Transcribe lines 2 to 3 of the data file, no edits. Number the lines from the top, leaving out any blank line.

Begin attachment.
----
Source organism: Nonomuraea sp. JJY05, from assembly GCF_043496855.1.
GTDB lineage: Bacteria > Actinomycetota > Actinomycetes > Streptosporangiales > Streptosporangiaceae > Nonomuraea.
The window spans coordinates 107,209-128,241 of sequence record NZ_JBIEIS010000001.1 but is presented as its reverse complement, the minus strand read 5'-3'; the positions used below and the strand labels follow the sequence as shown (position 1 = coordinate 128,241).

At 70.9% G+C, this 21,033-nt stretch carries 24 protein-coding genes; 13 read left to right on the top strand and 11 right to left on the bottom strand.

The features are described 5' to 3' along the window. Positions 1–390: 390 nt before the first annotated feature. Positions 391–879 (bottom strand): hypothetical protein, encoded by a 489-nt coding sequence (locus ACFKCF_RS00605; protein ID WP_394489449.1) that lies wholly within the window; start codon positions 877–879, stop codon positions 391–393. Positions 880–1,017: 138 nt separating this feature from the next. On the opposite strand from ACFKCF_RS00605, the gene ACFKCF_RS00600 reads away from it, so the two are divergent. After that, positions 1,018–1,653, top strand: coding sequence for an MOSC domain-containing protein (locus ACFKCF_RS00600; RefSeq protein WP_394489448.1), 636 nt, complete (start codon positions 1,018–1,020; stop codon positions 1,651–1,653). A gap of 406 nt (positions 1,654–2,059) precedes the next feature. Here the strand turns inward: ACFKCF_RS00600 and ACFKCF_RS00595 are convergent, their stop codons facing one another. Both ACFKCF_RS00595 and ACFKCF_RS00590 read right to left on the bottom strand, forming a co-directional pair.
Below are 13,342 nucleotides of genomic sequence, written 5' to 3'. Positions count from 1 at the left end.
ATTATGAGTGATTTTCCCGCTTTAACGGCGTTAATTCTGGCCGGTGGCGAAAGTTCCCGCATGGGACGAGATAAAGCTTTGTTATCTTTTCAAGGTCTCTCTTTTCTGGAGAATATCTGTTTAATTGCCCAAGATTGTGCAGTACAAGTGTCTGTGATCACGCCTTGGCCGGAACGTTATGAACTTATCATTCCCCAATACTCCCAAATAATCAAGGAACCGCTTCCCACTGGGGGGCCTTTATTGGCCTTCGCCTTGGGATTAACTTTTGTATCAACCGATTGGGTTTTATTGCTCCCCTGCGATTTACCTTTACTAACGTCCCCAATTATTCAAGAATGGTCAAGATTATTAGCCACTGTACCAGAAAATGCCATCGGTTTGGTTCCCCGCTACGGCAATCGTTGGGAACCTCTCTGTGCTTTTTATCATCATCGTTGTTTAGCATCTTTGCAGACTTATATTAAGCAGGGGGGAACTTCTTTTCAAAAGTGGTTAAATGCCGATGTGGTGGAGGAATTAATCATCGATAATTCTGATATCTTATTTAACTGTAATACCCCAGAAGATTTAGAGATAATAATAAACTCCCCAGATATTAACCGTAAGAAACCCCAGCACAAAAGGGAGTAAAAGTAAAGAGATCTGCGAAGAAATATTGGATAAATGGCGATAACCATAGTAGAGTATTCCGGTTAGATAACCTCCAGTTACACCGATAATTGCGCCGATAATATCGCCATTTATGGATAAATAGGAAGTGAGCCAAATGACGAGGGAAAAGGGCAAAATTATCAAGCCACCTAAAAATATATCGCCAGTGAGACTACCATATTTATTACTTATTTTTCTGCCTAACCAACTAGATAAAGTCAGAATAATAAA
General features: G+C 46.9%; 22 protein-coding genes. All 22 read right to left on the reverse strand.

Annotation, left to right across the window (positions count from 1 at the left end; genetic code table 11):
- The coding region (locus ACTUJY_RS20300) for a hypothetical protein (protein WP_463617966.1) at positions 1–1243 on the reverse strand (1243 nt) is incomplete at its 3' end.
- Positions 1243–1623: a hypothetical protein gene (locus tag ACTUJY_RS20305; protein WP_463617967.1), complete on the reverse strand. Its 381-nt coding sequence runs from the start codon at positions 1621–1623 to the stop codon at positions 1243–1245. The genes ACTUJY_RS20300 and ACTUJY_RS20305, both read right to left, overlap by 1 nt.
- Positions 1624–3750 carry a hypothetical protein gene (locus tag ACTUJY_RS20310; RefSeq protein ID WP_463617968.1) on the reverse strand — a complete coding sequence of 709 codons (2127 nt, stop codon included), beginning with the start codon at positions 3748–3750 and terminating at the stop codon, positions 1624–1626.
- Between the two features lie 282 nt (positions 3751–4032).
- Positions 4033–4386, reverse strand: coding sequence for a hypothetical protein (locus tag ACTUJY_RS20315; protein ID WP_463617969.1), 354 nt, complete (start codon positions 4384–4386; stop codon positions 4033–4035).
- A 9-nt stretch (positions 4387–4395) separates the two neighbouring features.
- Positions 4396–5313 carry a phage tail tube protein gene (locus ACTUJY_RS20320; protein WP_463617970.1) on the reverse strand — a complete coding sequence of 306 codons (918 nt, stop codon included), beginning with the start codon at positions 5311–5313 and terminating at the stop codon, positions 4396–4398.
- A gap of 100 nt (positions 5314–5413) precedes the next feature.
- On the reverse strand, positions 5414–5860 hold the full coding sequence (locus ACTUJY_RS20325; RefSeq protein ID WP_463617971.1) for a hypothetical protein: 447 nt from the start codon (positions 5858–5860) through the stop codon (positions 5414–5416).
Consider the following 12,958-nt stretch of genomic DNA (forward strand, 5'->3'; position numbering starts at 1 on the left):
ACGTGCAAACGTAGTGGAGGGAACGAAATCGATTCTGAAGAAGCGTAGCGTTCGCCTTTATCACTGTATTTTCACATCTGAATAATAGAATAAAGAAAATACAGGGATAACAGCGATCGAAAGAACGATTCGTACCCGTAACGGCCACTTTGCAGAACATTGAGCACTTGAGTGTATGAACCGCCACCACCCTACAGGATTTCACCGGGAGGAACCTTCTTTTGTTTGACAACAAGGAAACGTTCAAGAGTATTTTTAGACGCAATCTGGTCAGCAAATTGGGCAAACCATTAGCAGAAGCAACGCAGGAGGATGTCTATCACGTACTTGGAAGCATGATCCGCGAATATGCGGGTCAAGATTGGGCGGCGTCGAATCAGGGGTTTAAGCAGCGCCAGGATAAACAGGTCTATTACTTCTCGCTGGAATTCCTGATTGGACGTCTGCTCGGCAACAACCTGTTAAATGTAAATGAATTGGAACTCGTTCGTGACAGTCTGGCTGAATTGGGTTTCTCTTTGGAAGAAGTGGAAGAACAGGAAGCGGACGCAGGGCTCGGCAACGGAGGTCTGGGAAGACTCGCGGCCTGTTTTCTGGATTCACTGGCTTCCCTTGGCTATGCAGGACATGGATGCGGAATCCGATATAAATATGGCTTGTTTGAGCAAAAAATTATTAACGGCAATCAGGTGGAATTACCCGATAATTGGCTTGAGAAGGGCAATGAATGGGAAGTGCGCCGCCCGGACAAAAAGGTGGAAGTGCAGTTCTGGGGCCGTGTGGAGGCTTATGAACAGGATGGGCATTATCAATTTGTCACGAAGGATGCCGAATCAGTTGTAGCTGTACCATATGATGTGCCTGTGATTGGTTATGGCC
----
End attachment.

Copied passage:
GTDB lineage: Bacteria > Actinomycetota > Actinomycetes > Streptosporangiales > Streptosporangiaceae > Nonomuraea.
The window spans coordinates 107,209-128,241 of sequence record NZ_JBIEIS010000001.1 but is presented as its reverse complement, the minus strand read 5'-3'; the positions used below and the strand labels follow the sequence as shown (position 1 = coordinate 128,241).